By MASC. DOM. TOP & FRANCIS ABERNATHY
For a few, there could have been a number of counts against him. He was introverted; he got high too often. He was an engineer; he was Floridian. My close friends cautioned me against him, not because of the expressed traits above, but because of the point that went unexpressed. He was closeted. They honestly believed that seeing him, sleeping with him and dating him would hold me back, revert me to a lesser version of myself — indeed, pull me back into the closet.
This was not my first (nor my last) time receiving advice from friends that warned against those who were questioning or not “out.” On countless occasions I can recall them saying, “You need someone who has it figured out” or “It’s not fair nor healthy for you to go through all of that with him.” And again on countless occasions I found myself spewing the same advice to friends, cautioning the pitfalls and pain of affiliating intimately with someone whose identity doesn’t exactly match your own. In any other circumstance, that advice would be taken as absurd and prejudiced. Why do we think it is excusable in reference to the closeted?
Now, I’m not going to say that relationships (be they sexual and or romantic) with closeted and or questioning folks are easy, because (A) no relationship is or ought be easy and (B) there is, of course, an added layer of patience and perseverance that comes with the territory.
However, I really think we should step back and examine our aversion to those who are questioning, those who are still forming their own identities. Shopping in the closet is often a lauded practice, pursued under the pretense that closeted men are rawer, realer men, men that are more masculine for hiding in the far back of the walk-in under the drape of a trench coat. Perhaps that fetish is held more by queer men who still long for the closet itself, and who feel as though their avowed homosexuality compromises their masculinity.
First, I do not believe that anyone is ever fully secure in themselves. Our proclivities, passions, ideas of the world and of ourselves are constantly in flux, perpetually redefining themselves in both a beautiful and cacophonous negotiation.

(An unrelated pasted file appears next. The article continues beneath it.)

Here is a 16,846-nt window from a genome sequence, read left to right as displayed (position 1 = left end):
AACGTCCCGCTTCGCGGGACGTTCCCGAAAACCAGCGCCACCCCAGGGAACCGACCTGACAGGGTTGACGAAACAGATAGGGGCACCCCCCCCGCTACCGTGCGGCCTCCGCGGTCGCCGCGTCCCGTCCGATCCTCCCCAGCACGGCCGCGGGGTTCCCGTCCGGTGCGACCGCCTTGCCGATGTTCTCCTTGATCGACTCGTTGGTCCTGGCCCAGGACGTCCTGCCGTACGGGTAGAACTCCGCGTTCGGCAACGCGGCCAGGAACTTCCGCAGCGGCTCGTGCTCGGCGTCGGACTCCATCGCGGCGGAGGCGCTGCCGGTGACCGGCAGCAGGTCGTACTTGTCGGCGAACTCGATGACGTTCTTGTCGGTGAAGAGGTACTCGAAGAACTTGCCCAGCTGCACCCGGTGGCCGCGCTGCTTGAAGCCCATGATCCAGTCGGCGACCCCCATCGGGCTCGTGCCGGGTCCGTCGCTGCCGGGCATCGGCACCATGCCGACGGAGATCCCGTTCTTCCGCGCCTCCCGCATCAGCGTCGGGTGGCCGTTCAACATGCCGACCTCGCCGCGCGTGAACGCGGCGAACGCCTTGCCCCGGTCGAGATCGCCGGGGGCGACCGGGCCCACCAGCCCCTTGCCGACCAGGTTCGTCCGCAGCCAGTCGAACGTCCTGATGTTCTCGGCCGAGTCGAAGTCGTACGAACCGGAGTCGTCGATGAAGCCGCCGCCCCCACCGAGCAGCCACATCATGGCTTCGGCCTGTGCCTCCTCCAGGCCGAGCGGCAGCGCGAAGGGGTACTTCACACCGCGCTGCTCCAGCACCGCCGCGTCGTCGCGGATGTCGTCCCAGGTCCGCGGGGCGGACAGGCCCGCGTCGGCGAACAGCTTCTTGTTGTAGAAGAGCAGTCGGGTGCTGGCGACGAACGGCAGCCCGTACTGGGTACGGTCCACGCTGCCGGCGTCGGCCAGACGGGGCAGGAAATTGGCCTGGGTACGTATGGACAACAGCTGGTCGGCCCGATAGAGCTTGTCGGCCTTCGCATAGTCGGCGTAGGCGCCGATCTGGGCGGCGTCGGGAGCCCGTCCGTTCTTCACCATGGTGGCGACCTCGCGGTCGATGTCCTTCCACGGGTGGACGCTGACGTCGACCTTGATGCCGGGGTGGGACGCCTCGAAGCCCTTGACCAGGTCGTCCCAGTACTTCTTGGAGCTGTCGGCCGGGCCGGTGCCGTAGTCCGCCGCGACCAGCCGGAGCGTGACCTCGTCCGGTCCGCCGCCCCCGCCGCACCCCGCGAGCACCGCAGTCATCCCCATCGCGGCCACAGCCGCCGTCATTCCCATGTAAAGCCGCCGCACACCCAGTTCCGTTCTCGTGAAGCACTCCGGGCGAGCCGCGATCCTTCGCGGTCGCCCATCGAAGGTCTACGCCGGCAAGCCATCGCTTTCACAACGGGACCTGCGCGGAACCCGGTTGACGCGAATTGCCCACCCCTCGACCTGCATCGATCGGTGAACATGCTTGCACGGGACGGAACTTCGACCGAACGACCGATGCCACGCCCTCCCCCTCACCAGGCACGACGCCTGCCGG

The idea of an immutable identity is a naive one. We are continually constituting and reconstituting our understanding of ourselves in our everyday performances of them. That practice has been integral to queer negotiation of unwelcoming spaces, imbuing queer people with a strong history of public acquiescence and private contestation alike, from within the bootcamp of heteronormativity that has sought to smoke us out. Embracing the fluidity of identity performance as a mode of subversion and ultimately of overcoming is the arch of queer history. To create an imperative for queer people to calcify their identities into one tidy, presentable whole is to disrobe our rich history and to disavow a powerful practice in our canon. Perhaps counterintuitively, “closeted” individuals may represent queerness more fully than static, “out” queer individuals, as their lives are predicated upon the artful and knowing practices of identity multiplicity and conscious performativity.
Second, fearing and thereby avoiding those who are not fully defined, who are still exploring themselves, is purely a testament to our own insecurity.
I’ve found myself clinging to “gay” and the assumptions built in and around it because it was stable, so that I did not have to think any further about myself in the arena of sexual and romantic pursuits. Stripping away every lexicon we use to define, delimit and organize ourselves, we are bare. We are vulnerable.
To be sure, I do not disparage the personal power and significance of identity, but I call into question the rigidity with which we prescribe it.
For the sake of giving others a chance, for the sake of giving ourselves a chance, be open to questioning. It is only through shared vulnerability that we can access and thrive in the beauty of our true selves. Exploring, doubting and questioning our homosexuality, bisexuality, romantic or sexual interests does not make us lesser, it makes us human.
Masc. Dom. Top is a student at Cornell. Comments may be sent to email@example.com. Anal Retention appears periodically this semester.